You click on one of 5 boxes to say how much agree or disagree with about 30 statements. You can also answer, "I don't know." You do not have to enter your Riding or Postal Code to get started.

In the next section, you answer some questions about how you feel about the four parties and the four party leaders.

For these two sections, it helps to know what the leaders look like and the party logos. You drag and drop pictures onto a continuum.

The last set of questions are demographic questions about you and where you live.

When you are done you will see a chart with all the parties and you. Here is mine. I am always way out in left field :)

You can open up Learn More to find out how your compare to each of the party platforms question-by-question or compare all the party platforms. I found this section quite interesting. If you click on the "party rationale" links, the section expands and you can see a section of the party platform about that subject.

 If you try the Vote Compass, leave a comment below and let us know what you thought of it.

A note: Some users will find that their Vote Compass results do not match their personal sense of alignment with the political parties. The results are not intended to predict which party a user feels that she or he is most closely aligned with; rather it merely specifies how the user is aligned with each of the political parties on the basis of the questions included in Vote Compass.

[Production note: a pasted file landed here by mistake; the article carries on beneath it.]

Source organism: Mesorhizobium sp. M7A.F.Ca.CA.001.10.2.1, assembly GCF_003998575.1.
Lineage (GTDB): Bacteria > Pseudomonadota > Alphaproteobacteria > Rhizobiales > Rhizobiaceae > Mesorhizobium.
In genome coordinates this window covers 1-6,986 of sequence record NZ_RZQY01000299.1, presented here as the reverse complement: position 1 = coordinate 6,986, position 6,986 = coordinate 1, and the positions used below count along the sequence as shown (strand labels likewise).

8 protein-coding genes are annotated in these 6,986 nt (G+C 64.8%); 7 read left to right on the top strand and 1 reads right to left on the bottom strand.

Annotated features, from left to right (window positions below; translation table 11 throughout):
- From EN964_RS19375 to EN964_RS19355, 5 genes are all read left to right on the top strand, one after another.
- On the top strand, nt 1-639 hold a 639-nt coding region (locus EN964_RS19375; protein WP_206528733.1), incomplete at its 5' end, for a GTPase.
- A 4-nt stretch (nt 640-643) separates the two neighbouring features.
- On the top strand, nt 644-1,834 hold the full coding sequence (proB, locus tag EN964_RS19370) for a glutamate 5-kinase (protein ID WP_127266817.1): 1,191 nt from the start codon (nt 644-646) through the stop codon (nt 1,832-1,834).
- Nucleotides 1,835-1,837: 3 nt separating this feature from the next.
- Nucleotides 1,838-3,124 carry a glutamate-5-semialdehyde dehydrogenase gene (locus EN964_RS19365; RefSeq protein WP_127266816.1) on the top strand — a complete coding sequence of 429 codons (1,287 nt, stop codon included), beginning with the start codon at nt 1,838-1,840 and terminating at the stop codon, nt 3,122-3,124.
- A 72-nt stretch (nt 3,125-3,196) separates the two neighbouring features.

Monday, September 12, 2011

Ontario Election 2011 Words

Welcome back! I hope that you all had a nice summer.

The big news in Ontario this fall is the provincial election. TV Ontario (TVO) has lots of good information about Ontario elections and voting here. (All links will open in a new window.)

Do you know who you are going to vote for? If you can't vote in THIS election, who would you vote for? Do you think it is important for people who live in Canada and cannot vote to think about this question?

Word clouds are a a way of analyzing a document. One way of making a word cloud is to paste the text into Wordle. Words that are used most often show up larger and brighter. It can give you an idea about the content of a document. Here is one I made from the lyrics of the song Summertime:

I couldn't get Wordle to work on my computer so I used TagCrowd. You can find other options here. Check out WordSift if you want to do word analysis as well. Very cool.

Here are the word clouds that Mark Brosens of TVO's The Agenda made from the election platforms of the 

Ontario Liberal Party,

Ontario New Democratic Party,

Ontario Progressive Conservative Party and the

Ontario Green Party.

Look at the 4 word clouds. Did you learn anything new about what each party thinks is best for Ontario? Do these word clouds help you decide which party best represents what you think?

What issues are most important to the people in your class? Type them out into a word document. If 5 people think that education funding is an important issue, type education funding 5 times. Copy and paste your document into Wordle. Post a link to your word cloud into the comments so we can see what is important to you.

Then check out what others in Ontario are thinking here: The Citizen's Agenda - Click on a polygon to see a video of the question and issue raised by people who attended the Agenda Camps around Ontario.